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Fraud soars as Britons fail to protect online identity

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29/05/2014
The number of confirmed identity fraud cases increased by 37 per cent between 2012 and 2013, new data reveals.

Analysis by credit-checking specialist Experian found that almost 13,000 cases of fraud were confirmed in 2013, with the biggest increases reported in account takeover fraud, loan fraud and mobile phone account-related fraud.

Experian said these increases are linked to the online habits of Britons.

Separate research into consumer behaviour online suggests that one person in 10 never changes their passwords and one in 20 uses the same passwords for all of their online accounts.

With an average of 19 online accounts each, this could make it easier for fraudsters to get a hold of valuable information.

Pete Turner, managing director of Experian Consumer Services, said: “Although we have witnessed an increase in those seeking support having become victims of fraud, the good news is that improved fraud detection services are catching more and more fraudulent credit applications before many suffer financial loss.”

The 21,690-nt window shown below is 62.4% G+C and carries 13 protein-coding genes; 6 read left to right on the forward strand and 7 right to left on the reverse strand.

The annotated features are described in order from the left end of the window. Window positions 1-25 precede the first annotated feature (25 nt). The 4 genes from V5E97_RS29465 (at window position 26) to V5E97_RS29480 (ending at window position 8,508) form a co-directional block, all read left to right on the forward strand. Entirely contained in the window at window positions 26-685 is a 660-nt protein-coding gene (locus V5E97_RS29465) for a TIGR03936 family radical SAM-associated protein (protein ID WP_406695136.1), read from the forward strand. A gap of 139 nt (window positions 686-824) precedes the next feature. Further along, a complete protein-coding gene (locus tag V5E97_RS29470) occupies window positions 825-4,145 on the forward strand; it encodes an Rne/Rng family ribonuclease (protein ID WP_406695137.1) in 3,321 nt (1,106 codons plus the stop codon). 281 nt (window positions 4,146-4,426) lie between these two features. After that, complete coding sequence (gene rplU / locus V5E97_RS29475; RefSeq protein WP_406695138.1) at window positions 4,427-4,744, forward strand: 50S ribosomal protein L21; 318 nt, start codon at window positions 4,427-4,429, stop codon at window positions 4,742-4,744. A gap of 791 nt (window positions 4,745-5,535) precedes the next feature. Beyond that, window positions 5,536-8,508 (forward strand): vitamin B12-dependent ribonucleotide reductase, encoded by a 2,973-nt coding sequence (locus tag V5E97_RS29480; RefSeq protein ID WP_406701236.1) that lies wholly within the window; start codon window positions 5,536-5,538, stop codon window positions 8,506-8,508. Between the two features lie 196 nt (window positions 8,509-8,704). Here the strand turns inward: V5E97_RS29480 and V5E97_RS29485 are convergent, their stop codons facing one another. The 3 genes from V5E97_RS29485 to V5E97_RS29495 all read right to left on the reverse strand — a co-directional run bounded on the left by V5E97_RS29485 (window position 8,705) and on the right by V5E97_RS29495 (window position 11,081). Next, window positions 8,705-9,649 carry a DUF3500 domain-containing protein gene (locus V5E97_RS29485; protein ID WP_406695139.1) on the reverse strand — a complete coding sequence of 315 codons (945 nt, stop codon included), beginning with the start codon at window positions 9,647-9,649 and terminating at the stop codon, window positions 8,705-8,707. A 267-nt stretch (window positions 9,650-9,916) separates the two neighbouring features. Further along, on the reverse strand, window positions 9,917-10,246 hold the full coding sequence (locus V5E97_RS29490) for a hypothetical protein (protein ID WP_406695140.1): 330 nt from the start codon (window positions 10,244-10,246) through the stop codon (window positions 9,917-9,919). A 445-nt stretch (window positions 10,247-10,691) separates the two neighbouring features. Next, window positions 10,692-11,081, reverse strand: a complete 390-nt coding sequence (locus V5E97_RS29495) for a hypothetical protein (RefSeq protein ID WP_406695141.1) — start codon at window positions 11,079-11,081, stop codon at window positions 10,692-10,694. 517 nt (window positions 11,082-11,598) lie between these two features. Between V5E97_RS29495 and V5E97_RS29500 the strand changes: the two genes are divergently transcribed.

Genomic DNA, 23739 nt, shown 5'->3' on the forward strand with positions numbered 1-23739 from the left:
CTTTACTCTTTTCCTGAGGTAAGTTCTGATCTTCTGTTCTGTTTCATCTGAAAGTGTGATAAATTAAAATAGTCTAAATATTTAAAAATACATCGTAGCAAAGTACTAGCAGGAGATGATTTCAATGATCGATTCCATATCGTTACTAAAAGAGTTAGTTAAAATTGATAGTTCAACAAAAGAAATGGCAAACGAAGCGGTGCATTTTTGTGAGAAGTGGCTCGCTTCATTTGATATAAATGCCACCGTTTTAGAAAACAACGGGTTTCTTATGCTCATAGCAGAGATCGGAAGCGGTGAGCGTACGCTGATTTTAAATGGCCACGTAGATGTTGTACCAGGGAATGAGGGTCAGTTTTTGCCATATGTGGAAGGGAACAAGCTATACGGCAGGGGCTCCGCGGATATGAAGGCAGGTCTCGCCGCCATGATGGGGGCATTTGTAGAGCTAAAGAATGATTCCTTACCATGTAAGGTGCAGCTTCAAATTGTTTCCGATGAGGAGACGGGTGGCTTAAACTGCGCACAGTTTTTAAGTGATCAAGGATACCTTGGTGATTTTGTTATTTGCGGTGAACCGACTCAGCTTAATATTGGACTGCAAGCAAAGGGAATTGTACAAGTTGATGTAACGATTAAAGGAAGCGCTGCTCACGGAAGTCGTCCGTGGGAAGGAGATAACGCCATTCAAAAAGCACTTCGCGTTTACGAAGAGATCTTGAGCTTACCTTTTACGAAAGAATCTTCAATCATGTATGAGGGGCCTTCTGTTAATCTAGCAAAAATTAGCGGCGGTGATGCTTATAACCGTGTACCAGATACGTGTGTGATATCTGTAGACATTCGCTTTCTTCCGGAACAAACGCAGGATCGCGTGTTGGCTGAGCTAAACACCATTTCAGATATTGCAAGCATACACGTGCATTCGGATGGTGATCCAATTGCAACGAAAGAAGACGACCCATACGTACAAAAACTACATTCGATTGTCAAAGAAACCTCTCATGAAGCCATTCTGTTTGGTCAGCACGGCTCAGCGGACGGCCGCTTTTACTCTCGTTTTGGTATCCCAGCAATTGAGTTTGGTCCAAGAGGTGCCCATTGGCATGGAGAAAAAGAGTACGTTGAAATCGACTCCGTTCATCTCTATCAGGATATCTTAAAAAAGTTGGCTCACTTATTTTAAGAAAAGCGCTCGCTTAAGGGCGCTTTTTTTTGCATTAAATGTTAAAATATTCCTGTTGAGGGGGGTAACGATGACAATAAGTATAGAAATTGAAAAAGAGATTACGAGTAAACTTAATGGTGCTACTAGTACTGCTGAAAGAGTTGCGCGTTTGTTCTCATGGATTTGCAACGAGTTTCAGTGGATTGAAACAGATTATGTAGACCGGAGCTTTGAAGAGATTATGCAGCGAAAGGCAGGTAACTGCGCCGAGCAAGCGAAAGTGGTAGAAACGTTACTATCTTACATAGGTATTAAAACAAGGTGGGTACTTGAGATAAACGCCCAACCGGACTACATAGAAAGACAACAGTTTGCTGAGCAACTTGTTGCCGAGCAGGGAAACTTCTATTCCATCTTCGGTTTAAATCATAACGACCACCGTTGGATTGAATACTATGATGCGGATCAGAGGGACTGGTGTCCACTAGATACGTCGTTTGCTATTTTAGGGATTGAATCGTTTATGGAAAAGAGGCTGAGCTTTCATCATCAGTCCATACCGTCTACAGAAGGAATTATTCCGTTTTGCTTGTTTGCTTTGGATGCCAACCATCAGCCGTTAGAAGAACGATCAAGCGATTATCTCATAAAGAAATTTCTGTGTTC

Experian recommends that consumers always shred financial documentation after use, use strong passwords when banking online and avoid choosing online passcodes out of the dictionary.

They also recommend ensuring that sites are encrypted – indicated by a padlock symbol – before entering payment details, locking your smartphone’s home page to protect any apps or images with important information, and keeping important details like birthdays and your mother’s maiden name off social media.

Turner said: “Fraud is not just about financial loss. If your identity is compromised it takes on average 246 days to discover you have become a victim of fraud. That’s a long time for a criminal to have and use your identity for their gain, and potentially harm your reputation and credit rating.”

 

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